Monday, June 27, 2011

Preaching Styles and Methods

In seminary, I was encouraged to preach without notes, and that method of preaching was held as a standard for effective preaching. In fact, my preaching professor (none other than Ellsworth Kalas, for you Methodist folk), required us to preach all our sermons without notes. So, I did it. But in my opinion, I sucked at it. I just couldn't get comfortable enough with my sermon to preach it with the confidence and authority needed.

When I entered parish ministry, I began preaching with a manuscript, but over time was able to preach with an outline, as long as my introduction and conclusion were either written out or had very detailed notes. Of course, once I left SJ and wasn't preaching every Sunday, I fell out of practice and the few times I did preach, I preached with a manuscript.

I've mentioned how highly I think of Mac's preaching. For a long long time, I thought he preached without any notes, except for the occasional quote or the like. And it seems that he is able to do that fairly frequently in our 11am service (the second one). However, the first Sunday I served as a liturgist at 8:15, I saw him bring some pages to the pulpit when it was time for him to preach. While I wouldn't say that he was READING them constantly, he would refer to them from time to time. Later on, he admitted that he preaches with a manuscript.

I mentioned in an earlier post how much I loved Samuel Wells' preaching at our Annual Conference. Well, HE used a manuscript, although his preaching style is vastly different from Mac's (whose preaching style I love, but it's hard to describe). So, there you go. Two preachers who I greatly admire, who both prepare and preach from manuscripts. I'm sure there are more.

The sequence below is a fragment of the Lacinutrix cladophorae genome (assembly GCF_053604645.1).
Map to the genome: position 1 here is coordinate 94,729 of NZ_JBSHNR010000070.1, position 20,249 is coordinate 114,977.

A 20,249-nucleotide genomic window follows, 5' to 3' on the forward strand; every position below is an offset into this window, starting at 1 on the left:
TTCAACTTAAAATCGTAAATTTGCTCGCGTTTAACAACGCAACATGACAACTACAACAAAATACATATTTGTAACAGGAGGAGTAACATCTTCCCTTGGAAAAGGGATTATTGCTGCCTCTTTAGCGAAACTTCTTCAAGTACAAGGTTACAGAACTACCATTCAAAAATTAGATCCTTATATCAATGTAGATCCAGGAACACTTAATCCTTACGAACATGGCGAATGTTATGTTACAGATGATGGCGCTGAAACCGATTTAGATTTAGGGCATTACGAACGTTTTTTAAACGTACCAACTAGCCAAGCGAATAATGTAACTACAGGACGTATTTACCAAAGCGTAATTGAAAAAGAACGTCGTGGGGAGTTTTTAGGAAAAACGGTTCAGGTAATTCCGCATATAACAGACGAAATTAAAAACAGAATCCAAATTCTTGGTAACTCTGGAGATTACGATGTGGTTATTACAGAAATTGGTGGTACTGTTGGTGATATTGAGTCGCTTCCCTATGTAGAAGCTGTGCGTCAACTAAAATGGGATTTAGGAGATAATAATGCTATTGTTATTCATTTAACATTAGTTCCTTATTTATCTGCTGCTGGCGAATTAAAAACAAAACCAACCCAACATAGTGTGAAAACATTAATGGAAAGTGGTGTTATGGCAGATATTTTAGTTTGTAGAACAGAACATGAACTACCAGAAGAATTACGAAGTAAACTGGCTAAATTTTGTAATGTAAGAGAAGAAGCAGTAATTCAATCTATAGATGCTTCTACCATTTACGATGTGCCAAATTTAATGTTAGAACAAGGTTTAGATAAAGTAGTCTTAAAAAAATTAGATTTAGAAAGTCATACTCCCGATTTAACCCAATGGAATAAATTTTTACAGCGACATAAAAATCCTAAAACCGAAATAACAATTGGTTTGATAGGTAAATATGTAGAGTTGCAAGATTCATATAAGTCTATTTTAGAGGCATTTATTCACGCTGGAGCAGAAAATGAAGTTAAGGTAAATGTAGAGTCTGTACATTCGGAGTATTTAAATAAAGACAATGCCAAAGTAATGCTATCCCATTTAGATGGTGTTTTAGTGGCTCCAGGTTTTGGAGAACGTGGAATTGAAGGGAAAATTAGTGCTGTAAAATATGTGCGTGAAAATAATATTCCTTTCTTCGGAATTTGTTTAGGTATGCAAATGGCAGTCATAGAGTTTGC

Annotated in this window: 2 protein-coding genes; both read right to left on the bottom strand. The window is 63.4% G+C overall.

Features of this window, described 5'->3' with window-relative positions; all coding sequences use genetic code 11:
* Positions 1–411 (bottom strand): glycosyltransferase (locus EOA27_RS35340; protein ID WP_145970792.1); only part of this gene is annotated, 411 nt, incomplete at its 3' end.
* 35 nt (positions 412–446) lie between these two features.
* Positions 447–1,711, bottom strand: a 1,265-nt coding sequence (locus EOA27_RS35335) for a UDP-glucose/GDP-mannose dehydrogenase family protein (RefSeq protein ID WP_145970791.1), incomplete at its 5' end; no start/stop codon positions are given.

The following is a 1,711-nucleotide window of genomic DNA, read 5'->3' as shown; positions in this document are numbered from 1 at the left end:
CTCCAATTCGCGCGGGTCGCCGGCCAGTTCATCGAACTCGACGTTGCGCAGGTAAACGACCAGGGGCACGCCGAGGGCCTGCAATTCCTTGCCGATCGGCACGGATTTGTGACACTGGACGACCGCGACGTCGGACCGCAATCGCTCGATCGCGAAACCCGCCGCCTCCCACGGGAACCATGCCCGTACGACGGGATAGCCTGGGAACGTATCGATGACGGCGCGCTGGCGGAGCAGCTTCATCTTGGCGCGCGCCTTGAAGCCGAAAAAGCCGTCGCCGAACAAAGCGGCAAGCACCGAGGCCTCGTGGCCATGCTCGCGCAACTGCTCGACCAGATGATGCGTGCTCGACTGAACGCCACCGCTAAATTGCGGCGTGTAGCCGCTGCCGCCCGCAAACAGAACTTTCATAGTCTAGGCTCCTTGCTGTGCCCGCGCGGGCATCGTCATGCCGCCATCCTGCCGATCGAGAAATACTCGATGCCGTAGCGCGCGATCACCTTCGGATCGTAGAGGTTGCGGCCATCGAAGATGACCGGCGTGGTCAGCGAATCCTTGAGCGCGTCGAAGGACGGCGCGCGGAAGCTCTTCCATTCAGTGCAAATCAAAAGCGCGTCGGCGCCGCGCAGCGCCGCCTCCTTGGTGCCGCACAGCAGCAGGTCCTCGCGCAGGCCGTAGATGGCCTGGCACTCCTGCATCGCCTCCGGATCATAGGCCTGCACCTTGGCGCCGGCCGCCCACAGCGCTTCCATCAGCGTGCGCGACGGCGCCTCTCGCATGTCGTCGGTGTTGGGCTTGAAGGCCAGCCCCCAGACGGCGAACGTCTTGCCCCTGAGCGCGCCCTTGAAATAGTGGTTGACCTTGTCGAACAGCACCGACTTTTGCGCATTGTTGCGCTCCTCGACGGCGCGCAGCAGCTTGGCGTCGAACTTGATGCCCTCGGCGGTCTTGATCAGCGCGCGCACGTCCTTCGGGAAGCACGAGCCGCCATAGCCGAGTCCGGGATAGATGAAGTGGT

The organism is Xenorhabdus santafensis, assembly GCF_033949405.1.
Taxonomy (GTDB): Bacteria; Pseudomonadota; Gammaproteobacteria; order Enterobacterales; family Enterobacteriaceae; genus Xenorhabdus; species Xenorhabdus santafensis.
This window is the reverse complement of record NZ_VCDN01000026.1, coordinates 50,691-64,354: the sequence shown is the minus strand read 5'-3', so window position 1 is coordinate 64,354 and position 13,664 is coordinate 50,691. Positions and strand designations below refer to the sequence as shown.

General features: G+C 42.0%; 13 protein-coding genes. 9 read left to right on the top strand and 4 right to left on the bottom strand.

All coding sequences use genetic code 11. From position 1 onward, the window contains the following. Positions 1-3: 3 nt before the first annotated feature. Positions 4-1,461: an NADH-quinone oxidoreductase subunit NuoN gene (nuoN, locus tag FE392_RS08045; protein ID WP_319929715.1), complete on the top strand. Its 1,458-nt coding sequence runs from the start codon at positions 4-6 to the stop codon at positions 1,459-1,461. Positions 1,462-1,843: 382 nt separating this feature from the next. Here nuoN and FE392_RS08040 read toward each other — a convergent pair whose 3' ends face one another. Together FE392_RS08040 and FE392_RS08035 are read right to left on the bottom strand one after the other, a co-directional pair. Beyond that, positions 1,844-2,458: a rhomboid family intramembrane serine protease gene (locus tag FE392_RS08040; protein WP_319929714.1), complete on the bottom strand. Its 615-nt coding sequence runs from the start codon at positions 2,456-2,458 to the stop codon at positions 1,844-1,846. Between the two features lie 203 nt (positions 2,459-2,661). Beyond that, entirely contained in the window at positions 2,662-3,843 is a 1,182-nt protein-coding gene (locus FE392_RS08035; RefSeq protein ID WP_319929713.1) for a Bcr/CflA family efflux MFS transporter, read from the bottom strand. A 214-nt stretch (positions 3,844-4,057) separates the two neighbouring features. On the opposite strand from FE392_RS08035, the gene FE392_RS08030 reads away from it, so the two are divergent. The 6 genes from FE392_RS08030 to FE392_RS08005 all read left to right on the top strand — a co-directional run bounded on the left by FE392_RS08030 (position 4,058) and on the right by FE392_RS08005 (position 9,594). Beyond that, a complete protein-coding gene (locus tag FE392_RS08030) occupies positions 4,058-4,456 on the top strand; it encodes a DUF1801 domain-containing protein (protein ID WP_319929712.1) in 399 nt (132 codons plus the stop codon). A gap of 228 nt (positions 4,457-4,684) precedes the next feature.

Over the past few months, I have tried to begin preaching without notes or with just an outline, but I find it really difficult. I've discovered that I'm far more effective when I use a manuscript, especially if I have enough time to read through it and practice it multiple times before actually preaching. Part of it may be that I'm still gaining confidence in my preaching ability, but another part of me wonders if it's just a matter of preference.

I guess what I'm trying to say is, I've decided to allow myself the freedom to preach from a manuscript, without having an inferiority complex about it.


I'm here! Now what? said...

I have always preached with an outline. My way of staying focused and on the message. I have enough ADD without being distracted by.. Hey! a squirrel. (Kind of true)

Anonymous said...

I'm so glad you're feeling freed from the standard you learned in seminary! That is a STYLE - not a standard.

I generally have a full manuscript in front of me. I also generally do not look down because the process of crafting the manuscript helps internalize the sermon to the point where by the second service I could go without it. But, for emotionally charged sermons, or where I'm quoting someone, I always rely on the manuscript for either distance to check my emotions or accuracy in my quotations.

net said...

I always use a manuscript. I pretty much know it, but I have it just in case. At my last appointment, I had one parishoner who had an issue with my use of sermon manuscripts (her issue, not mine) so one Sunday I went in with just an outline. DISASTER. Someone had blindsided me before the service and the sermon went out of my mind (That was the norm for that church, BTW). Yeah.
I don't apologize anymore for how I do things. "It's YOUR problem, not mine. And if you think you're way is right, OK. I'm not going to argue or debate with you. You do what you need to do and I'll do the same. Oh, you're leaving the church because of me, OK. We'll miss you. Do you mind if we give 'your' pew away?"
Sorry for the rant. It's been that kind of month.